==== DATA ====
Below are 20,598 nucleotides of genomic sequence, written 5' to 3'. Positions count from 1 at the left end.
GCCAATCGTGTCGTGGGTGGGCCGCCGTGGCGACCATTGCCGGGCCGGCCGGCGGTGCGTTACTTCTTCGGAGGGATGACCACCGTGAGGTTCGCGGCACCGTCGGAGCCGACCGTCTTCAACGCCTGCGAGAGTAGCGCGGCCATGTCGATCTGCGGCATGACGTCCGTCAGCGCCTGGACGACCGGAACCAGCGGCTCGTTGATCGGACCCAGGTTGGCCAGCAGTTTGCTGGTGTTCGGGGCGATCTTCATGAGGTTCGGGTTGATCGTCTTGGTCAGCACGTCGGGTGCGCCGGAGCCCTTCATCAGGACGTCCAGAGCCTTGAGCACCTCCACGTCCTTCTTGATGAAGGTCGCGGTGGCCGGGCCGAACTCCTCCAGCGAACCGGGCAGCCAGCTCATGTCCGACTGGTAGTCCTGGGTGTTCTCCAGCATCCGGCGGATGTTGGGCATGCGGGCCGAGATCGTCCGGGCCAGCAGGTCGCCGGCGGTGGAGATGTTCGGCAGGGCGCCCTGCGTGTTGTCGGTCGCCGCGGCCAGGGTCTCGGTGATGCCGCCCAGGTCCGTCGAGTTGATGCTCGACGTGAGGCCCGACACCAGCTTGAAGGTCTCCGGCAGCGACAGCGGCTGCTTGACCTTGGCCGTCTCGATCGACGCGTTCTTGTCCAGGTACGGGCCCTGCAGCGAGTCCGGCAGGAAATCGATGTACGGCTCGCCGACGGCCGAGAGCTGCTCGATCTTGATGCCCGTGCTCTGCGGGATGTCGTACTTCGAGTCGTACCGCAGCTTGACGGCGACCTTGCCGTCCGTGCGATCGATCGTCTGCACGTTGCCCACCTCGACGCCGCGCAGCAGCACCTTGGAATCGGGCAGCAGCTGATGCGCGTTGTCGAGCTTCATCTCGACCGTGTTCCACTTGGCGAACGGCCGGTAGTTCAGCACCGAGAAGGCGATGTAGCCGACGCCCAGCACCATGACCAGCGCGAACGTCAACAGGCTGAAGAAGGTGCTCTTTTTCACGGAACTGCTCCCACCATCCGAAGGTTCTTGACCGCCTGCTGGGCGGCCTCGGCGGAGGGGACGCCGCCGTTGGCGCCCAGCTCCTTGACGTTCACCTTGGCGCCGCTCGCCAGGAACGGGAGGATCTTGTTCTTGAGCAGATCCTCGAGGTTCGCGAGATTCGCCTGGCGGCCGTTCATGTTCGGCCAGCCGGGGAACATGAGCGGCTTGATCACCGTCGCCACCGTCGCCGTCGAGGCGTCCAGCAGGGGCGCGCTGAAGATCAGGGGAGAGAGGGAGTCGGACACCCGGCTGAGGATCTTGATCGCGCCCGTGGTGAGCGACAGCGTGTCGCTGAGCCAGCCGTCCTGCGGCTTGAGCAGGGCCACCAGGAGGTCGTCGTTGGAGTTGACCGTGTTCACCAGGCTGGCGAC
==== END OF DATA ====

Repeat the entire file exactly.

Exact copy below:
Below are 20,598 nucleotides of genomic sequence, written 5' to 3'. Positions count from 1 at the left end.
GCCAATCGTGTCGTGGGTGGGCCGCCGTGGCGACCATTGCCGGGCCGGCCGGCGGTGCGTTACTTCTTCGGAGGGATGACCACCGTGAGGTTCGCGGCACCGTCGGAGCCGACCGTCTTCAACGCCTGCGAGAGTAGCGCGGCCATGTCGATCTGCGGCATGACGTCCGTCAGCGCCTGGACGACCGGAACCAGCGGCTCGTTGATCGGACCCAGGTTGGCCAGCAGTTTGCTGGTGTTCGGGGCGATCTTCATGAGGTTCGGGTTGATCGTCTTGGTCAGCACGTCGGGTGCGCCGGAGCCCTTCATCAGGACGTCCAGAGCCTTGAGCACCTCCACGTCCTTCTTGATGAAGGTCGCGGTGGCCGGGCCGAACTCCTCCAGCGAACCGGGCAGCCAGCTCATGTCCGACTGGTAGTCCTGGGTGTTCTCCAGCATCCGGCGGATGTTGGGCATGCGGGCCGAGATCGTCCGGGCCAGCAGGTCGCCGGCGGTGGAGATGTTCGGCAGGGCGCCCTGCGTGTTGTCGGTCGCCGCGGCCAGGGTCTCGGTGATGCCGCCCAGGTCCGTCGAGTTGATGCTCGACGTGAGGCCCGACACCAGCTTGAAGGTCTCCGGCAGCGACAGCGGCTGCTTGACCTTGGCCGTCTCGATCGACGCGTTCTTGTCCAGGTACGGGCCCTGCAGCGAGTCCGGCAGGAAATCGATGTACGGCTCGCCGACGGCCGAGAGCTGCTCGATCTTGATGCCCGTGCTCTGCGGGATGTCGTACTTCGAGTCGTACCGCAGCTTGACGGCGACCTTGCCGTCCGTGCGATCGATCGTCTGCACGTTGCCCACCTCGACGCCGCGCAGCAGCACCTTGGAATCGGGCAGCAGCTGATGCGCGTTGTCGAGCTTCATCTCGACCGTGTTCCACTTGGCGAACGGCCGGTAGTTCAGCACCGAGAAGGCGATGTAGCCGACGCCCAGCACCATGACCAGCGCGAACGTCAACAGGCTGAAGAAGGTGCTCTTTTTCACGGAACTGCTCCCACCATCCGAAGGTTCTTGACCGCCTGCTGGGCGGCCTCGGCGGAGGGGACGCCGCCGTTGGCGCCCAGCTCCTTGACGTTCACCTTGGCGCCGCTCGCCAGGAACGGGAGGATCTTGTTCTTGAGCAGATCCTCGAGGTTCGCGAGATTCGCCTGGCGGCCGTTCATGTTCGGCCAGCCGGGGAACATGAGCGGCTTGATCACCGTCGCCACCGTCGCCGTCGAGGCGTCCAGCAGGGGCGCGCTGAAGATCAGGGGAGAGAGGGAGTCGGACACCCGGCTGAGGATCTTGATCGCGCCCGTGGTGAGCGACAGCGTGTCGCTGAGCCAGCCGTCCTGCGGCTTGAGCAGGGCCACCAGGAGGTCGTCGTTGGAGTTGACCGTGTTCACCAGGCTGGCGAC